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3 things a trust does that a will does not

On Behalf of | Nov 30, 2022 | Trusts

A will is a key part of any Massachusetts estate plan, but a will’s power only extends so far. If you have specific state planning goals a will does not help facilitate, you may be able to accomplish them by establishing one or more types of trusts.

Kiplinger notes that a trust is a fiduciary agreement between two people: you, the settlor, and the person you appoint to oversee the trust’s distributions, who becomes your trustee. The following are some of the main reasons people creating their estate plans choose to supplement them with trusts.

Trusts help maintain public benefits eligibility

Certain types of government aid require recipients to participate in means-testing to make sure they truly need the help. If any of your beneficiaries collect means-tested public benefits, leaving them too much money may hurt their eligibility moving forward. However, you may get around this by leaving those parties’ assets in a trust, because assets in trusts do not factor in when means-testing takes place.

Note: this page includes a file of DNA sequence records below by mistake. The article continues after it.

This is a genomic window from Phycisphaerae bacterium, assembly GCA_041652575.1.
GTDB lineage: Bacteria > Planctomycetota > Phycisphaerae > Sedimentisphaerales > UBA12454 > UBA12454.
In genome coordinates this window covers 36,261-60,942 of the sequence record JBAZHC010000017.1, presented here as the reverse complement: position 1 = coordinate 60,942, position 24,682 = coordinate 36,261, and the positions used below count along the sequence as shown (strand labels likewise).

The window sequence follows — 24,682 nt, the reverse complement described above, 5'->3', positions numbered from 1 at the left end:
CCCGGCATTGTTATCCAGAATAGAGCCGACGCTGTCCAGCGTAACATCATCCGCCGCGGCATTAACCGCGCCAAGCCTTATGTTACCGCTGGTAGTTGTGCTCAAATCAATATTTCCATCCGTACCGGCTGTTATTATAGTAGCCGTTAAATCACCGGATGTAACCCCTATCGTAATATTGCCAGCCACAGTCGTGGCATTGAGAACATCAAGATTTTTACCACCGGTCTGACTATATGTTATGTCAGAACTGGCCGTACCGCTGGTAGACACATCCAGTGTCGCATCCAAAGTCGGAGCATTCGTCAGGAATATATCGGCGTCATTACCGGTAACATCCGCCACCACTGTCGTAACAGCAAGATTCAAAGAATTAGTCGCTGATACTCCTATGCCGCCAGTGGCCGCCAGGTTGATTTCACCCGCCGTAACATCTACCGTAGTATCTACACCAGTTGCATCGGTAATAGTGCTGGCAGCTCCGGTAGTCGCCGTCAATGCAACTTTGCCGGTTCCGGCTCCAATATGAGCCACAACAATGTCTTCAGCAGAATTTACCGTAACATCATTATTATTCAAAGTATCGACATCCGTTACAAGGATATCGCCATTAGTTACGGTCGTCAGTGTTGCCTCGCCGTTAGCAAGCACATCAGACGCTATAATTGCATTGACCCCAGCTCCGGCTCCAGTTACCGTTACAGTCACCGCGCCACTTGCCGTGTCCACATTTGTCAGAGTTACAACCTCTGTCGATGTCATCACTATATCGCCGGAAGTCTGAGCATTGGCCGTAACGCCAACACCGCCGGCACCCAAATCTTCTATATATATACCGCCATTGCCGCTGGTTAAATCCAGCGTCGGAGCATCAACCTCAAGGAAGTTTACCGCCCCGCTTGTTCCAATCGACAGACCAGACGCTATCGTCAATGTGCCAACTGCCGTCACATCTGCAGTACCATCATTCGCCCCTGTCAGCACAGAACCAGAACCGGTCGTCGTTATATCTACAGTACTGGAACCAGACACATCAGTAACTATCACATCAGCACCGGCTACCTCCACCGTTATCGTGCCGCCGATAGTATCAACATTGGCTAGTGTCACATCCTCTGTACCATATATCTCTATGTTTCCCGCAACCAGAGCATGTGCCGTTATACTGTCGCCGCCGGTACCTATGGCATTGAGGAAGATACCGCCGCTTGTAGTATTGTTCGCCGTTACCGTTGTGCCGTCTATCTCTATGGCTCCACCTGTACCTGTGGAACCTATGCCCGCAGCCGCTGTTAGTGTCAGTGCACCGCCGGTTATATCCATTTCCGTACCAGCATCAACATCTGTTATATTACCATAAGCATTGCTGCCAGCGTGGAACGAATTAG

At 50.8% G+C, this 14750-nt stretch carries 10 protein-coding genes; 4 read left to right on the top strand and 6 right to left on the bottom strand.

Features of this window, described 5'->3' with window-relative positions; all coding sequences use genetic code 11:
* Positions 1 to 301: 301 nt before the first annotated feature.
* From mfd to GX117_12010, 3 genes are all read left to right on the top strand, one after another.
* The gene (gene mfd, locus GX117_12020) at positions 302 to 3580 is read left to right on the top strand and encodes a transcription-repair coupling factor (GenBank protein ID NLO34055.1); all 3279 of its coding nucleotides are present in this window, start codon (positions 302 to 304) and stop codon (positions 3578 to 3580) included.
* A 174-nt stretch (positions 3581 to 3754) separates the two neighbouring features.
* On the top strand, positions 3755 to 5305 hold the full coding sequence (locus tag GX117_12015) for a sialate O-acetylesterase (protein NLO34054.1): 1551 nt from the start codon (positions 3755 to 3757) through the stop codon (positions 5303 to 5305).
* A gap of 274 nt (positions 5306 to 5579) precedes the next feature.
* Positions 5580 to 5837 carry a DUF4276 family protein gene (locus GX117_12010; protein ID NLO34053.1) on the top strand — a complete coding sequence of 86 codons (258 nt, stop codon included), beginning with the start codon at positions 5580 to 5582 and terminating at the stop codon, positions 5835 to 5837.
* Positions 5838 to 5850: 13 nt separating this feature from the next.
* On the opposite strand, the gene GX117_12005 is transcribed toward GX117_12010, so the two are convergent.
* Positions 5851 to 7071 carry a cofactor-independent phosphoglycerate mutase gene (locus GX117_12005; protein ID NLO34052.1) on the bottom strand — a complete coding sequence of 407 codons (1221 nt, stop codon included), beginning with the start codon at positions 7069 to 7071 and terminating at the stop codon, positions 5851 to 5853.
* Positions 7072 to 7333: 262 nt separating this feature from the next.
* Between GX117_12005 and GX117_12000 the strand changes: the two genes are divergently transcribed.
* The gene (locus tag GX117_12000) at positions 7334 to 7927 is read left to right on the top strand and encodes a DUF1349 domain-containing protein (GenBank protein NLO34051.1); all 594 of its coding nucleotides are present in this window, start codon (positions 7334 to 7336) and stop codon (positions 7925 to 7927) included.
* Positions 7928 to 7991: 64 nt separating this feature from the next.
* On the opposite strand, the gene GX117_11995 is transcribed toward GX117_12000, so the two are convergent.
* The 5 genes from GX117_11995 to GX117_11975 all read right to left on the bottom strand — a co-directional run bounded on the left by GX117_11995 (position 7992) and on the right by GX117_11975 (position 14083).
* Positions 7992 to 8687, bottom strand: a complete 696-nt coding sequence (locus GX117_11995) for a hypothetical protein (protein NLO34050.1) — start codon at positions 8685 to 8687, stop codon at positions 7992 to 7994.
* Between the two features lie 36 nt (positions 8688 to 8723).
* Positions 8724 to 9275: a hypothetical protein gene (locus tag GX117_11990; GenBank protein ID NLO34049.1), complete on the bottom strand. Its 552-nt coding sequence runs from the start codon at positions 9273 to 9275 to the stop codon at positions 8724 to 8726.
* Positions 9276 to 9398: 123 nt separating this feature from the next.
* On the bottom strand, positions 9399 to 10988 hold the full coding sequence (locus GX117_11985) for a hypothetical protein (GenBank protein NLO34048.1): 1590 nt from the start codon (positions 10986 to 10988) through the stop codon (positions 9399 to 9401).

Trusts offer protection from creditors

When you place assets in a trust for a beneficiary, you also protect those assets from the beneficiary’s creditors. Creditors may not touch the assets in a trust, because they are technically the property of the trustee.

Trusts help control and manage spending

Another popular reason you may want to create a trust is if you have fears about a beneficiary blowing through your legacy. With a trust, you have the option of instructing your trustee to distribute assets only under certain circumstances, helping protect a spendthrift child from him or herself.

While these are among the most common reasons for establishing trusts, there are many other reasons creating one may benefit you.


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